The Jenson Bible joins the Gutenberg Bible’s page turning
By Gerald Cloud
Biblia Latina. Mainz: Johann Gutenberg, 1454–55.
Genesis, Chapter I. Volume I:5r
Among the most striking features of the two volume Gutenberg Bible is the consistency of its printing and the elegance of its letterforms: the rich black ink, evenly pressed into the page resembles the applied precision of a pen—and for good reason. The typeface of the Gutenberg Bible is based on the standard hand-written letterform used in religious works of the late-medieval period: Textura, also referred to as Blackletter, or Gothic. The letters have strong vertical stokes and a boxy appearance. The exact technique by which Gutenberg cast his type in lead is not fully agreed upon by scholars, but it is generally thought that the types were produced by casting molten metal into small letter-shaped molds.
The Gutenberg Bible, the opening words of Genesis, “In principio creavit Deus” [in the beginning God created]:
Biblia Latina, Venice: Nicholas Jenson, 1476.
Genesis, Chapter I
Displayed alongside volume one of the Gutenberg Bible is another two-volume Bible printed with equal elegance and expertise. Nicholas Jenson, a Frenchman working in Venice, printed the Bible on vellum (calf skin) in 1476. Jenson trained in Mainz in the late 1450s and is believed by some to have known Gutenberg. Considered to be one of the greatest early type designers and printers, Jenson chose a Rotunda typeface for this Bible. This typeface is rounder than Textura and derives from the handwritten script Carolingian minuscule, a standard calligraphic script in medieval Europe.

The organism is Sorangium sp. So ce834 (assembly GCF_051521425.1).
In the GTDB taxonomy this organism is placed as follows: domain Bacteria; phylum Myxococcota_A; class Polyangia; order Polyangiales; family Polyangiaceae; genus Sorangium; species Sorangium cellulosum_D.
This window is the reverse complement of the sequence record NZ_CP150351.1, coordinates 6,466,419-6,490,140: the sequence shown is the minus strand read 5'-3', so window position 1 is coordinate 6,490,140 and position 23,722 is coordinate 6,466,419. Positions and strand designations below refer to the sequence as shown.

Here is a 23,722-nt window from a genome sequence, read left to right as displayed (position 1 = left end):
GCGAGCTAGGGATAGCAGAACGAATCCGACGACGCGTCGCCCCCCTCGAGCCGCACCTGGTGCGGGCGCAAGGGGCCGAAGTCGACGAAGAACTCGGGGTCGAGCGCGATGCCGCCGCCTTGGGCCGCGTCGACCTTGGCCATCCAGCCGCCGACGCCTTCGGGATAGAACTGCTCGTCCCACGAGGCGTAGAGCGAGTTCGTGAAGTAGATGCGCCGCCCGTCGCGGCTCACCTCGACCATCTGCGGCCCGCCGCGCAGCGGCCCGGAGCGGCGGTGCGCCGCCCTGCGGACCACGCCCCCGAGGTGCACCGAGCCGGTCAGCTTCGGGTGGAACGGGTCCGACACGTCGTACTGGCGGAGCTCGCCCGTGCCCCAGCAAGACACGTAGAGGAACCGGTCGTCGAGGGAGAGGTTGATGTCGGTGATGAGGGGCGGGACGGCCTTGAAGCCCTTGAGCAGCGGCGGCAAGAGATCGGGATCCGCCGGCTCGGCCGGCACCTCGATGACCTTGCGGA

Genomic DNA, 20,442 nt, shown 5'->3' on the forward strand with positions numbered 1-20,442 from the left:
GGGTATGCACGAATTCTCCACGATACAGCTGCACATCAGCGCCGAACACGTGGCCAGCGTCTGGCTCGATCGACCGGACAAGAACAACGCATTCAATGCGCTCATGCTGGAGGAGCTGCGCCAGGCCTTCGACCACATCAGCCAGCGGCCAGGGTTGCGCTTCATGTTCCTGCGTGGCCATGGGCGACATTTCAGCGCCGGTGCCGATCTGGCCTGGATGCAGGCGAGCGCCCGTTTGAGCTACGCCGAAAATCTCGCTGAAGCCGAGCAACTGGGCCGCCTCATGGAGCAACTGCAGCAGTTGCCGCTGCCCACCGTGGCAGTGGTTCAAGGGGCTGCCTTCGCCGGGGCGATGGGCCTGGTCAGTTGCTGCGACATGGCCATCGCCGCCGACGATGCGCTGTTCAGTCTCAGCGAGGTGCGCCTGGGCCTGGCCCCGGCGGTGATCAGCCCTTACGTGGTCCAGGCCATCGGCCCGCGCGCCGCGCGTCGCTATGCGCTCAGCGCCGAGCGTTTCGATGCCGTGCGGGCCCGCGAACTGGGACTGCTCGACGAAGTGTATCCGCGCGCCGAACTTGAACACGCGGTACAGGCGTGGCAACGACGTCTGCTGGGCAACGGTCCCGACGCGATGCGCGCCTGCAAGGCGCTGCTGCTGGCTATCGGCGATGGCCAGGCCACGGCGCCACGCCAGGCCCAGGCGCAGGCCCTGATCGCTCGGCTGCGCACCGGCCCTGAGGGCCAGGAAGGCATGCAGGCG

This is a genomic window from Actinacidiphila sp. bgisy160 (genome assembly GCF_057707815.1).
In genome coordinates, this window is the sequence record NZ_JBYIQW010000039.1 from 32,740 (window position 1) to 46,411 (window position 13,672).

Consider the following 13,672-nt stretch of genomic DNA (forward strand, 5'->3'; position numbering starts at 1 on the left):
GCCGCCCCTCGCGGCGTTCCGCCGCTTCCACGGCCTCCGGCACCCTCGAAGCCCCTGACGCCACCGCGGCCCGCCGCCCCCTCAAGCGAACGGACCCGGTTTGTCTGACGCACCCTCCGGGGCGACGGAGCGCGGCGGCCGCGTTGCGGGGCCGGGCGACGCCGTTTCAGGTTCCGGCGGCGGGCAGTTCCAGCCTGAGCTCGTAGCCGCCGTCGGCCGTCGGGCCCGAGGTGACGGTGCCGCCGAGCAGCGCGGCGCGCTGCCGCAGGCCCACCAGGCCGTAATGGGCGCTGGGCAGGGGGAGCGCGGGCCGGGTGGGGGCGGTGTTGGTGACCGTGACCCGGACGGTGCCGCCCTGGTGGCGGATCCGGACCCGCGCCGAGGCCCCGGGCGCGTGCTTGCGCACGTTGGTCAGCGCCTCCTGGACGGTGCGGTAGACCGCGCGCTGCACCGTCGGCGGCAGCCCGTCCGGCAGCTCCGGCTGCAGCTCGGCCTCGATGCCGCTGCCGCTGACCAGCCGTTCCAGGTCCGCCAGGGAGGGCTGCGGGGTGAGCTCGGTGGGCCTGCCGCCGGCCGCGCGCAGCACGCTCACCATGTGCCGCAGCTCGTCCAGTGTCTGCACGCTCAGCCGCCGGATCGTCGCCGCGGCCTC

Jenson is most well-known for the Roman typefaces he created for works of classical literature, a typeface influenced by the humanistic scripts of the fifteenth century (the typeface or font of this label is a Jenson Roman).
Jenson designed the letterforms, which he transferred and cut onto the face of hardened steel punches. The punches were driven into copper matrices, leaving a letter-shaped void into which molten metal was cast to form the individual pieces of type. This traditional method of typecasting resulted in uniform letters and great efficiency.
In both Bibles displayed here, the large initials and the decorations were added by hand after the books were printed. The large format Gutenberg was suitable for use on the lectern, from which the original owners would have read aloud in religious service. The smaller and more luxurious Jenson Bible, with its gold illuminations and fine handwork would have belonged to a wealthy private owner. The Ransom Center’s copy of the Jenson Bible features detailed decorations, and more than 70 illuminated initials, which were added by hand after the book was printed.